Total abortion ban introduced in House, in case Roe v. Wade overturned

By: - March 4, 2020 12:30 am
A medical exam room.

A medical exam room. File photo from

A new abortion ban is being introduced in the Ohio House, this time aiming at total prohibition of abortions statewide.

Dubbed the “Human Life Protection Act” by sponsor state Rep. John Becker, the bill would take effect if the federal case that legalized abortion in the nation, Roe v. Wade, is overturned.

If and when the Supreme Court decides to return the issue of abortion back to the states, we want to be prepared for what comes next,” Becker was quoted as saying in a press release from Ohio Right to Life. The advocacy group called the bill “a priority bill” in Ohio Right to Life’s legislative agenda.

House Bill 538 would bar state funds from being disbursed for abortion-related services and make conducting an abortion a fourth-degree felony.

The only exception written in the bill is if an abortion is “necessary to prevent the death of the pregnant woman or a serious risk of the substantial and irreversible impairment of a major bodily function of the pregnant woman,” according to the bill’s language.

In that case, two physicians would need to certify in writing that the woman is in danger “based on the facts known to the physician at the time.”

The doctor would also need to perform the abortion in a “hospital or other health care facility that has appropriate neonatal services for premature infants,” the bill states, and would need to terminate the pregnancy “in the manner that provides the best opportunity for the unborn child to survive…”

Under the bill, another doctor is required to be in the room at the time of the abortion to “take control of, provide immediate medical care for, and take all reasonable steps necessary to preserve the life and health of the unborn child immediately upon the child’s complete expulsion or extraction from the pregnant woman.”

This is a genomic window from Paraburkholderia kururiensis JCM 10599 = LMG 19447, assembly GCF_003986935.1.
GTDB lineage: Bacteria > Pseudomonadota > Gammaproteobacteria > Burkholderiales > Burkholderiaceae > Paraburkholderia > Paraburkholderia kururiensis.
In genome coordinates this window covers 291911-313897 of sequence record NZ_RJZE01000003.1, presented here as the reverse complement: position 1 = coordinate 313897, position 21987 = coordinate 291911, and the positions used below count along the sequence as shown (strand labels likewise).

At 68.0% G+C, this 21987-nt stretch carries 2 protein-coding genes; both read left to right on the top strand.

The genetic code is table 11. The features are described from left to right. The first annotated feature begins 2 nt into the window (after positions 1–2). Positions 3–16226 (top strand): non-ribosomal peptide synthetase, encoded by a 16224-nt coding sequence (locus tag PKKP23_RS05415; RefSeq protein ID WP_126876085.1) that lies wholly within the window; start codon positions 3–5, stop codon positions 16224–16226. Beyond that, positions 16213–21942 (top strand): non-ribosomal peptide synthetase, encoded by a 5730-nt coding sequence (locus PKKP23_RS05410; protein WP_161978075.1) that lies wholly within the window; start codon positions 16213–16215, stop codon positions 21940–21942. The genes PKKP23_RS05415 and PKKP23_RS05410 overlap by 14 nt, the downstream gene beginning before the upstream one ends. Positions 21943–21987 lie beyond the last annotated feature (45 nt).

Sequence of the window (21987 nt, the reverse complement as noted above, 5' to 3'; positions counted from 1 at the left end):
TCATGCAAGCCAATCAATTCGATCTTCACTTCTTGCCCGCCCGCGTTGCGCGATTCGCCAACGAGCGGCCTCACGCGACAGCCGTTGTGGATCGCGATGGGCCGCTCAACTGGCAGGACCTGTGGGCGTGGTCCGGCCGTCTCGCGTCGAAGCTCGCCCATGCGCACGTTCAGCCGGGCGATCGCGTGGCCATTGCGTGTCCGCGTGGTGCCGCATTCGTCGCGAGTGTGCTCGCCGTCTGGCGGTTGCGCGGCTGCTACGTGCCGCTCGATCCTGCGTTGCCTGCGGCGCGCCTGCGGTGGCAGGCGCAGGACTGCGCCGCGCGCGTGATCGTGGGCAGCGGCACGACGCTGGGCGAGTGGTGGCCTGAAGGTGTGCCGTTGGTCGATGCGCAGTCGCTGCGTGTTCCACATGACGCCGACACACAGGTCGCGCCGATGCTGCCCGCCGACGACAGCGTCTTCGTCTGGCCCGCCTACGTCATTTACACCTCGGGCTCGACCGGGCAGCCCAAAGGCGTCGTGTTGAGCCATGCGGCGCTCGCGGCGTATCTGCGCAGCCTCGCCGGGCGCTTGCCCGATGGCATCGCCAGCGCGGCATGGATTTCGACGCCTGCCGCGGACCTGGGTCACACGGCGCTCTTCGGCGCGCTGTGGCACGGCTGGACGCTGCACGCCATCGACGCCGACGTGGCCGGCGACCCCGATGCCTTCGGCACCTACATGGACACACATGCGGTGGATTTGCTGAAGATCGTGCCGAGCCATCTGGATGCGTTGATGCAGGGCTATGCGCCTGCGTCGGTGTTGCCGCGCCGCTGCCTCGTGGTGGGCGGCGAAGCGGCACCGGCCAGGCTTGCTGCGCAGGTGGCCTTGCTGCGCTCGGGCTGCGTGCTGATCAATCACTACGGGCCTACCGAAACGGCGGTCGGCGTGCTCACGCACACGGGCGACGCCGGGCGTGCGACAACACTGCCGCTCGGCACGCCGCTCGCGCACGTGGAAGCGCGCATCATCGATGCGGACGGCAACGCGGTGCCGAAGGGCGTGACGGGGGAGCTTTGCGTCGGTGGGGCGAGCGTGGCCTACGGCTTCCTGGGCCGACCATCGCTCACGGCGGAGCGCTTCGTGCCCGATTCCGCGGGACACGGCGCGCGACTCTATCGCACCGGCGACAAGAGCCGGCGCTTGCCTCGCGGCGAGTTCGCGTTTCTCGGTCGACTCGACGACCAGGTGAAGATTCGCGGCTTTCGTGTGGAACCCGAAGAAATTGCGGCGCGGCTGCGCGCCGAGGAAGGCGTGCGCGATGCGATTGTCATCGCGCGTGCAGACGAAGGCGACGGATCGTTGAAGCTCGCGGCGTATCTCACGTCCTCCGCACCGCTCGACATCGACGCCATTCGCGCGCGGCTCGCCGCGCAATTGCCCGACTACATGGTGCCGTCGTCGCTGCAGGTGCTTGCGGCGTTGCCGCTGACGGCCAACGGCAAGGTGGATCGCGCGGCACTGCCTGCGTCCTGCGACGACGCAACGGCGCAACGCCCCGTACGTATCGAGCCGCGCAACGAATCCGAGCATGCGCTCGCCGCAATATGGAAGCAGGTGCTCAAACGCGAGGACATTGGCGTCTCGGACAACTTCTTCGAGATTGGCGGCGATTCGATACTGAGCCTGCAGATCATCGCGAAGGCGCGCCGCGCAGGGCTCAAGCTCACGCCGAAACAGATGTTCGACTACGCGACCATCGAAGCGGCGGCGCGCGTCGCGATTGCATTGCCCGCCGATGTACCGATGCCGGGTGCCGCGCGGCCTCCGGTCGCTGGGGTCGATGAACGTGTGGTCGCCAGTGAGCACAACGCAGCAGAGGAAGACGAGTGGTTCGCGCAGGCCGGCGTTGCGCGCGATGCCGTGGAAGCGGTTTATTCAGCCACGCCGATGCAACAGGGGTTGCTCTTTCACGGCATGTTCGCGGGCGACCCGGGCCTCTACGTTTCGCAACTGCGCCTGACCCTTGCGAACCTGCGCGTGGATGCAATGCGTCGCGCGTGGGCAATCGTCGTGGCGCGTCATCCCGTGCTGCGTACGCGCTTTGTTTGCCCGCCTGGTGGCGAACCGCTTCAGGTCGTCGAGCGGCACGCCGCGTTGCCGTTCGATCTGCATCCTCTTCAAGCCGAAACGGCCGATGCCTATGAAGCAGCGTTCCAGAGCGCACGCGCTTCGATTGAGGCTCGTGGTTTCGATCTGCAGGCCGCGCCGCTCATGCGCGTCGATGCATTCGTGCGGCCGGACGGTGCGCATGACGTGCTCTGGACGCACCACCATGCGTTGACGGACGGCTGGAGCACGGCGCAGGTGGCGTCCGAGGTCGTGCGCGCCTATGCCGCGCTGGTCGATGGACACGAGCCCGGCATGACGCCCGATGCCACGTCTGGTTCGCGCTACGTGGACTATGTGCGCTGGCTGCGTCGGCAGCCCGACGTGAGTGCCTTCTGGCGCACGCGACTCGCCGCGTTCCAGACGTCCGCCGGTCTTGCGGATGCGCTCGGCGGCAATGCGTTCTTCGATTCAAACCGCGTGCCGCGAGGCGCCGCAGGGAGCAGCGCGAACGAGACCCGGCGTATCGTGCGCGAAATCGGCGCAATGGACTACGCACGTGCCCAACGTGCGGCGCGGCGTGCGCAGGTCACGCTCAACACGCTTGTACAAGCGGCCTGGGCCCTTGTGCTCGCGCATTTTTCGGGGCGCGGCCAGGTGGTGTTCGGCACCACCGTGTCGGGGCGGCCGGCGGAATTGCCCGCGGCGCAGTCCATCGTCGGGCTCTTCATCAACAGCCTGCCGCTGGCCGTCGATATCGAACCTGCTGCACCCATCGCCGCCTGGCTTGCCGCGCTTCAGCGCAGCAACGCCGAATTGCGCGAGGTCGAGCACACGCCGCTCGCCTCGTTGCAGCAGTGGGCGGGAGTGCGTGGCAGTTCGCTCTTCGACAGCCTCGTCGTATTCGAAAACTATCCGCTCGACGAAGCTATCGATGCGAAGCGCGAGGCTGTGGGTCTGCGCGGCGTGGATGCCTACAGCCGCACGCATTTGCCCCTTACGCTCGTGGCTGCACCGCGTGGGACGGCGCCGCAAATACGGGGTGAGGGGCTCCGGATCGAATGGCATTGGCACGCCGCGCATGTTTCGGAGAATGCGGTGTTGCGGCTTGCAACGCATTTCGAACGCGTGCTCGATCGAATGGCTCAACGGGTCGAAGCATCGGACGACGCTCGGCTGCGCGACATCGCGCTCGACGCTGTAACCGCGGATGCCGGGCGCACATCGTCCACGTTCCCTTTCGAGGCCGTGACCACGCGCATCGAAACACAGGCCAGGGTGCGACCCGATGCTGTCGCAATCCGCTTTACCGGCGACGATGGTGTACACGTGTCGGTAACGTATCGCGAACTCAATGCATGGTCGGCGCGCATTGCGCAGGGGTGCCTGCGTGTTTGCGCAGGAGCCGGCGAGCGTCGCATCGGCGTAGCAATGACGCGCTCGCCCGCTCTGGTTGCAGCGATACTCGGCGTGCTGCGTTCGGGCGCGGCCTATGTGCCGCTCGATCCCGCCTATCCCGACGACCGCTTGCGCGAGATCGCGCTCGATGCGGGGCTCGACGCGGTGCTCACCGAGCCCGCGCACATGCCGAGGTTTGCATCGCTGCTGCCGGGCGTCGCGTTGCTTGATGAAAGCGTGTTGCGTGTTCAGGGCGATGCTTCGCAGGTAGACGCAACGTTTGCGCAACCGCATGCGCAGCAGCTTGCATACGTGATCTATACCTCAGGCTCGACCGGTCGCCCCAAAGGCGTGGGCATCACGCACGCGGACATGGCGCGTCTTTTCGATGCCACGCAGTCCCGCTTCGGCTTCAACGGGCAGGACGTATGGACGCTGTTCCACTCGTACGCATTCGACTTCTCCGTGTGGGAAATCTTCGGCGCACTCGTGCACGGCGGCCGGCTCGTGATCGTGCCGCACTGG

The bill also creates an “abortion manslaughter” charge, which would be a first-degree felony. The charge would be leveled on someone alleged to have taken the life “of a child born by attempted abortion who is alive when removed from the uterus of the pregnant woman.”

UPDATE: Lauren Blauvelt-Copelin, vice president of government affairs and public advocacy of Planned Parenthood Advocates of Ohio, said in a statement Wednesday that with the bill “anti-Abortion extremists are at it again.

“House Bill 538 is the 10th ban introduced in the last year, proving leaders in the Ohio General Assembly are only focused on eliminating legal access to abortion and neglecting everything else,” she said. Ohioans deserve better.”

The previous attempt at an abortion ban, prohibiting abortion as early as six weeks gestation, is held up in court after a U.S. District judge granted a preliminary injunction on the bill.  

The bill will now be assigned to a committee for review.

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Susan Tebben
Susan Tebben

Susan Tebben is an award-winning journalist with a decade of experience covering Ohio news, including courts and crime, Appalachian social issues, government, education, diversity and culture. She has worked for The Newark Advocate, The Glasgow (KY) Daily Times, The Athens Messenger, and WOUB Public Media. She has also had work featured on National Public Radio.